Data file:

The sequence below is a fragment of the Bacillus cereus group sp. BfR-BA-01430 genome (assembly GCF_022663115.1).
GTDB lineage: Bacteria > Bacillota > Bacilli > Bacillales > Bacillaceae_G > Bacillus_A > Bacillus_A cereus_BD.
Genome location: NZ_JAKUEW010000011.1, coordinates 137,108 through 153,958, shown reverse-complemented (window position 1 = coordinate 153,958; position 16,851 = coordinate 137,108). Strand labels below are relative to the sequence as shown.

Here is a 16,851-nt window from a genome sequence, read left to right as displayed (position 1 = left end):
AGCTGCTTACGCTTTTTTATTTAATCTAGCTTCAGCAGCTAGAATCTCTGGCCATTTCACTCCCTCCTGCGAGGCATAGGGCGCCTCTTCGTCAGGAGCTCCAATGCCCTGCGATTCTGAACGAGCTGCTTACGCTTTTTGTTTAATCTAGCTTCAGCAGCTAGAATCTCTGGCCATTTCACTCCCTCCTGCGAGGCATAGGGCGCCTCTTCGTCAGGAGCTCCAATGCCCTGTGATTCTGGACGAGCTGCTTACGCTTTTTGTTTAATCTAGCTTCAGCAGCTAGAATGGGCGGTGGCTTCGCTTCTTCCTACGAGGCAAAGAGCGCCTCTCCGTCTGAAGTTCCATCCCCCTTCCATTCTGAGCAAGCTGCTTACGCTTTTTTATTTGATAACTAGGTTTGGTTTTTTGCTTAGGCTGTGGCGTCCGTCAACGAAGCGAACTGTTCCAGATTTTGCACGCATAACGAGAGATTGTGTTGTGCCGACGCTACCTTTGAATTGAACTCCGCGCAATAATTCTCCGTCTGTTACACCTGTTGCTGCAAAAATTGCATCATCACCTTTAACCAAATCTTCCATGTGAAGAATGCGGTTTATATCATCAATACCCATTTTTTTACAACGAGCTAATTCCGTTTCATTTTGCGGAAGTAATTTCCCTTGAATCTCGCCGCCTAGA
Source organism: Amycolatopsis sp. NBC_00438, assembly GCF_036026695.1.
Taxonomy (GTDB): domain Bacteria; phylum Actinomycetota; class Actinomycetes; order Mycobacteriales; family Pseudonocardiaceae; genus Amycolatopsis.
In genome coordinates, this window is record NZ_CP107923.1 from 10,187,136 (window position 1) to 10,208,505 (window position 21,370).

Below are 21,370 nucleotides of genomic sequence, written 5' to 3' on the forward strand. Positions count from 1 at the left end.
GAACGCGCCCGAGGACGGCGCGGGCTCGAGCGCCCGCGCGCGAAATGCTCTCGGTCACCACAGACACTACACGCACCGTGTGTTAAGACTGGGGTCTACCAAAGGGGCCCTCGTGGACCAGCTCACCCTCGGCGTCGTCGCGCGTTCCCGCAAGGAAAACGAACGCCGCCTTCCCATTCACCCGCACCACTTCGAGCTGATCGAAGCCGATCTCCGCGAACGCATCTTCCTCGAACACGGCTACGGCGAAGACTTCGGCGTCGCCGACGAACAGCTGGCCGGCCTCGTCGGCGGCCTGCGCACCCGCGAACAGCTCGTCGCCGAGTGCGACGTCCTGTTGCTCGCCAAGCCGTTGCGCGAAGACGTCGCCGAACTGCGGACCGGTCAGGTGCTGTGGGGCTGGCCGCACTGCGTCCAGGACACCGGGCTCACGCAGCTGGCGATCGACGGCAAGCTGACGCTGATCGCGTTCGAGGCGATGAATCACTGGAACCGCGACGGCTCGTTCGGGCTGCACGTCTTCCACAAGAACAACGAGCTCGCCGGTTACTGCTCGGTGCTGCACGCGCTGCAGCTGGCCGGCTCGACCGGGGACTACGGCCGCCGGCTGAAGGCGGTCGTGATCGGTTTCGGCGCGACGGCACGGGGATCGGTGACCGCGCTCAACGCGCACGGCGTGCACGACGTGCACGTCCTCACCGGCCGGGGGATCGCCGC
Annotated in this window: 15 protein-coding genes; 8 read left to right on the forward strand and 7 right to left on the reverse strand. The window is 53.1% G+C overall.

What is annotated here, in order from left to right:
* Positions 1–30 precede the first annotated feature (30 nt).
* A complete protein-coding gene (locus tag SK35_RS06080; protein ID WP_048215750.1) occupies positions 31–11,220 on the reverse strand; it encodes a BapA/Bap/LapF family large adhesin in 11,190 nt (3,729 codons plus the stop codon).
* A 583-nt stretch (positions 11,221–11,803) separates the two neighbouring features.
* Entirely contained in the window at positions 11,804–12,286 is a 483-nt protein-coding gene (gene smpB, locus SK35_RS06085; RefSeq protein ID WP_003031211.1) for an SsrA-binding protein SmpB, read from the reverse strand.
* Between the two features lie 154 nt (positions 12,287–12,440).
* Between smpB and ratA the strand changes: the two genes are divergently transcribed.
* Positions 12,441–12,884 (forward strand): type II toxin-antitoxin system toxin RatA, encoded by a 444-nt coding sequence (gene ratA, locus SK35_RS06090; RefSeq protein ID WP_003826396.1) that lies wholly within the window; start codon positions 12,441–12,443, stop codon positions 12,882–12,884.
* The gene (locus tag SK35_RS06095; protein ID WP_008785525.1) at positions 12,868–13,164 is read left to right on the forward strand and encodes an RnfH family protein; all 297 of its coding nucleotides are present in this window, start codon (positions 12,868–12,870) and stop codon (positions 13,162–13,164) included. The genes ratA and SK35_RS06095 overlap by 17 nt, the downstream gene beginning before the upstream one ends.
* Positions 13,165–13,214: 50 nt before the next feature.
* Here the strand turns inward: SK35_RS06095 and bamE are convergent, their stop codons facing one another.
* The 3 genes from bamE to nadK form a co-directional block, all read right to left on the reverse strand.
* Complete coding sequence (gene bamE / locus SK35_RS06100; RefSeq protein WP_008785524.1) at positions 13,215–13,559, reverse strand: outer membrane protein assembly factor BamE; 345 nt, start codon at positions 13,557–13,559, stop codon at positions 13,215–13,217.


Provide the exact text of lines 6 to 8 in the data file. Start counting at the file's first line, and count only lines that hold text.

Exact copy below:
Source organism: Amycolatopsis sp. NBC_00438, assembly GCF_036026695.1.
Taxonomy (GTDB): domain Bacteria; phylum Actinomycetota; class Actinomycetes; order Mycobacteriales; family Pseudonocardiaceae; genus Amycolatopsis.
In genome coordinates, this window is record NZ_CP107923.1 from 10,187,136 (window position 1) to 10,208,505 (window position 21,370).